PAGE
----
“the most important challenge we face is in constructing an appropriate,
but carefully limited, public safety net.”

“During this crisis, our safety net was stretched far beyond
anything we had previously done, and this expansion in safety net
protections has left us with a broad and pervasive range of moral hazard
issues,” she noted. “Not only did we expand deposit insurance coverage
during the crisis, but we also guaranteed bank debt instruments, used
the discount window to lend to nonbank institutions and conduct special
lending programs, and bailed out large institutions and segments of the
financial markets not covered by the traditional safety net.”

“The largest financial institutions in the United States further
received significant injections of public capital through TARP,” she
went on. “Some would argue the only ones not protected from losses were
the taxpayers.”

The biggest problem, she suggested, is the “too-big-to-fail” policy
of extending the federal safety net to protect the largest banks.

“This link between large institutions and special public support
has left us trapped in a pattern in which public authorities believe
they must expand the safety net each time a crisis is brought on by
excesses in risk-taking at large institutions,” she said. “This
broadening of the safety net facilitates the next and even more severe
crisis, as new moral hazard issues are introduced and major institutions
are left with greater incentives for taking on risk.”

“The critical and defining question for us is how to break this
pattern of growing safety nets and escalating crises, while restoring
much-needed market discipline to the financial system,” she added.

George said “the first and most important step that we can take is
to eliminate TBTF policies.”

Because of those policies, she said the largest banks enjoy
“enormous” funding, capital and other advantages and take excessive
risks.

The Dodd-Frank Act gave the Federal Deposit Insurance Corporation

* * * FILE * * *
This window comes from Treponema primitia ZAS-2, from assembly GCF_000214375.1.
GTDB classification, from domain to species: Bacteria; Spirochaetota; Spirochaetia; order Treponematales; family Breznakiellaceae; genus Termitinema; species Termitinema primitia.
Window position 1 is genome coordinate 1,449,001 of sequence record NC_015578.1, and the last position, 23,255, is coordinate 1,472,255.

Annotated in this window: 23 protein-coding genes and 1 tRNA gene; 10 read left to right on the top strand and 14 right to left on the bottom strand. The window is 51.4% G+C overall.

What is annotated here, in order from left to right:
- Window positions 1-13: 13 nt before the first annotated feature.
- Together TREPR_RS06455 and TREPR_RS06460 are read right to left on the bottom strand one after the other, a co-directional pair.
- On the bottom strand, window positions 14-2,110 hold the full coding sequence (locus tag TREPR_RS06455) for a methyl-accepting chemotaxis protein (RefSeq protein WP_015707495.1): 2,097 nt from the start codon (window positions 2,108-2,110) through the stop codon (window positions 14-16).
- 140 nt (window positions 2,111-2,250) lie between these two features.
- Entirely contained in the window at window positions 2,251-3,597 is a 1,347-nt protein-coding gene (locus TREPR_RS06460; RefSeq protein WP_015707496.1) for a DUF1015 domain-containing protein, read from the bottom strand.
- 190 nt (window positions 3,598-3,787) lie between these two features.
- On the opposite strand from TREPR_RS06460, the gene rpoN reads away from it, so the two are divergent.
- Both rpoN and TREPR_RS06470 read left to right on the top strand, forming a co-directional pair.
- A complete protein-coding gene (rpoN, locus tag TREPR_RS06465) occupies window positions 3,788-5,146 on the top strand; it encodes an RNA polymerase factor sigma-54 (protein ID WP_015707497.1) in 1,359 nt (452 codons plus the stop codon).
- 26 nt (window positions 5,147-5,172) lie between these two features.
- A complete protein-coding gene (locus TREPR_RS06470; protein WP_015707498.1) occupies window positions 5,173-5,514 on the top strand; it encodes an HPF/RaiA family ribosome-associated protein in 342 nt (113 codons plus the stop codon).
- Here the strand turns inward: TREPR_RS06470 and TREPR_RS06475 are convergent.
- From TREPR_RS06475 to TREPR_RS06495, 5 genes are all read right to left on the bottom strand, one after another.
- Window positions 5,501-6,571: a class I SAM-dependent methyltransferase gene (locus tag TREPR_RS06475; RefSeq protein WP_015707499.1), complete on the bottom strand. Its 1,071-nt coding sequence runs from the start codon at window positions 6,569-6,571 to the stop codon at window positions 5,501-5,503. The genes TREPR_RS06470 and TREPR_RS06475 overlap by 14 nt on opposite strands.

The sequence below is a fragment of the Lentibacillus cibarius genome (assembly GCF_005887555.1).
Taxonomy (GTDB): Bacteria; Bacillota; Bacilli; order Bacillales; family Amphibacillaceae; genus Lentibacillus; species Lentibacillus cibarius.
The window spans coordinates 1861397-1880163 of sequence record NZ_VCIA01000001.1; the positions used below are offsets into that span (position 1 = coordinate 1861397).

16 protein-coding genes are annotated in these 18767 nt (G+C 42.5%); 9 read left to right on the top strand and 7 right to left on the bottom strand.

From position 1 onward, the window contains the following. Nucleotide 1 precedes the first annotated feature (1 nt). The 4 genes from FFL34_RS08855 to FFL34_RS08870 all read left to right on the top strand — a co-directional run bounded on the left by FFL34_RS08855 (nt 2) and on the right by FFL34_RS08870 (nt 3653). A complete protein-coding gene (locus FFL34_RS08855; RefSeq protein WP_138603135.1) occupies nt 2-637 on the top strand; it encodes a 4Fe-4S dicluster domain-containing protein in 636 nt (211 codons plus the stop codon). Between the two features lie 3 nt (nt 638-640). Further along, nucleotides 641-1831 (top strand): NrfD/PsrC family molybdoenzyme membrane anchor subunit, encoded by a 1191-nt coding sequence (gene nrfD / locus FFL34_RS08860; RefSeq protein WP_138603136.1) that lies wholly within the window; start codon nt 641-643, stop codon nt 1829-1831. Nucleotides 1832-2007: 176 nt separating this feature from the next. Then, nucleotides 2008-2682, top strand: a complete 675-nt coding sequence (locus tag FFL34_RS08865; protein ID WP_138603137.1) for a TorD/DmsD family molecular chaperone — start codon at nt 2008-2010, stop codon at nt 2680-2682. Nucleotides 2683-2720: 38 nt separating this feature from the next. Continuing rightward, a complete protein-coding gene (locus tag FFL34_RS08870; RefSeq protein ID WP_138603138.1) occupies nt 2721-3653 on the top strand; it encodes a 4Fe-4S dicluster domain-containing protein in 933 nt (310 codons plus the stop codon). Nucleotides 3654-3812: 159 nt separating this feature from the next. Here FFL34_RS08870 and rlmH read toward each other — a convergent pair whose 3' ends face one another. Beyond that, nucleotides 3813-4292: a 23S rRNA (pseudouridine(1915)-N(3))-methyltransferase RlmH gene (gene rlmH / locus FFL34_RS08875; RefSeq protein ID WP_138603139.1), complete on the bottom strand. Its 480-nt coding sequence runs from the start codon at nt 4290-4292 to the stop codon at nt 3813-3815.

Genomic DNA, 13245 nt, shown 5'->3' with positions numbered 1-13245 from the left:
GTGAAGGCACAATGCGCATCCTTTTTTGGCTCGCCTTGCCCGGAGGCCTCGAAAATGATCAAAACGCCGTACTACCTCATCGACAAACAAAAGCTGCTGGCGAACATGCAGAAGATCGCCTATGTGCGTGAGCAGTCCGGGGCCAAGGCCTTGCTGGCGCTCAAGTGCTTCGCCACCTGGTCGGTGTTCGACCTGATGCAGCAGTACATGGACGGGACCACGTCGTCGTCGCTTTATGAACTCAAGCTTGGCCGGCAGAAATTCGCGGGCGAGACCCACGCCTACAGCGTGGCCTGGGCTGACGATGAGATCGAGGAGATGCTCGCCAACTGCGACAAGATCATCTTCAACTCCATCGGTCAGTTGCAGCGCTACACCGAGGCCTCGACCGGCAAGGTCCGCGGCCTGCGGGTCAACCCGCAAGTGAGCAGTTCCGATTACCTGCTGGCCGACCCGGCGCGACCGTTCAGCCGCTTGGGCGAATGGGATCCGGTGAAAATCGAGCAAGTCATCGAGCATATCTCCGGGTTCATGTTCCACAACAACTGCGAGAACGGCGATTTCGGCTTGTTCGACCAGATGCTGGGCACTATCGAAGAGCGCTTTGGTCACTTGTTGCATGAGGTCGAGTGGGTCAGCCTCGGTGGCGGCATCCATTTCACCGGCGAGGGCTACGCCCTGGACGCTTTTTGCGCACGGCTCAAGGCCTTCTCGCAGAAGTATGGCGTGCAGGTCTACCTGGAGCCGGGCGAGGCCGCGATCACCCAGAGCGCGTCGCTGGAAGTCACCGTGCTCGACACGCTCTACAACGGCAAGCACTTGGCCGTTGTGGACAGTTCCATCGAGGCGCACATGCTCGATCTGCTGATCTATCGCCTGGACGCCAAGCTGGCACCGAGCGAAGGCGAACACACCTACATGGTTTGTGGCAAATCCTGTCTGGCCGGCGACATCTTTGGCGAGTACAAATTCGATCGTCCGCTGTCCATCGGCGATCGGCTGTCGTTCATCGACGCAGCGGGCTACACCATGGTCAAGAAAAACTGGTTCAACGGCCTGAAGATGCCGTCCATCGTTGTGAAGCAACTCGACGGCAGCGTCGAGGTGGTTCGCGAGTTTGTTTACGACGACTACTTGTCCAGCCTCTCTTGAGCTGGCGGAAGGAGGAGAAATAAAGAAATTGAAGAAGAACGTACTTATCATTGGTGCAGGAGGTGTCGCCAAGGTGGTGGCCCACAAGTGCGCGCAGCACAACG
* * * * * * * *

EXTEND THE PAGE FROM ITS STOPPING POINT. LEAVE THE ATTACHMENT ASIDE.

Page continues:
orderly liquidation authority for resolving the failure of a
“systemically important” financial institutions. But she said “having
this legal framework … is only the first, and perhaps easiest, step in
dealing with TBTF.”

For that authority to exert a disciplining influence on bank
behavior, she said, policymakers must have “the resolve to follow
through.”

“In a crisis, there will always be concerns about creditor or
depositor panics, public confidence issues, interconnections with other
institutions and disruptions in financial services,” she said, adding
that “ending TBTF is the only sure way to curtail the expansion of
public safety nets and break the pattern of repeated and ever-escalating
financial crises.”

George said a second important step is to “strengthen bank capital
standards with particular emphasis on leverage requirements tied to
equity capital.”

“In addition, we should weigh carefully the lengthy transition
period contemplated by Basel III,” she said, because “there is risk that
banks will be caught short again if we adopt a lengthy phase-in period
and let banks manage their capital down to the minimum transition
standards through substantial dividend payouts and stock buybacks.”

George said she also favors “some constraints on the type of
activities that can be conducted by institutions protected by the safety
net.”

“The expansion in activities conducted by banking organizations
over the past few decades has greatly increased the level of complexity
in such organizations, making effective management and supervision of
these entities much more difficult,” she said.

** MNI **

[TOPICS: M$U$$$,MMUFE$,MGU$$$,MFU$$$,M$$BR$]

2012-04-11T14:20:02+0000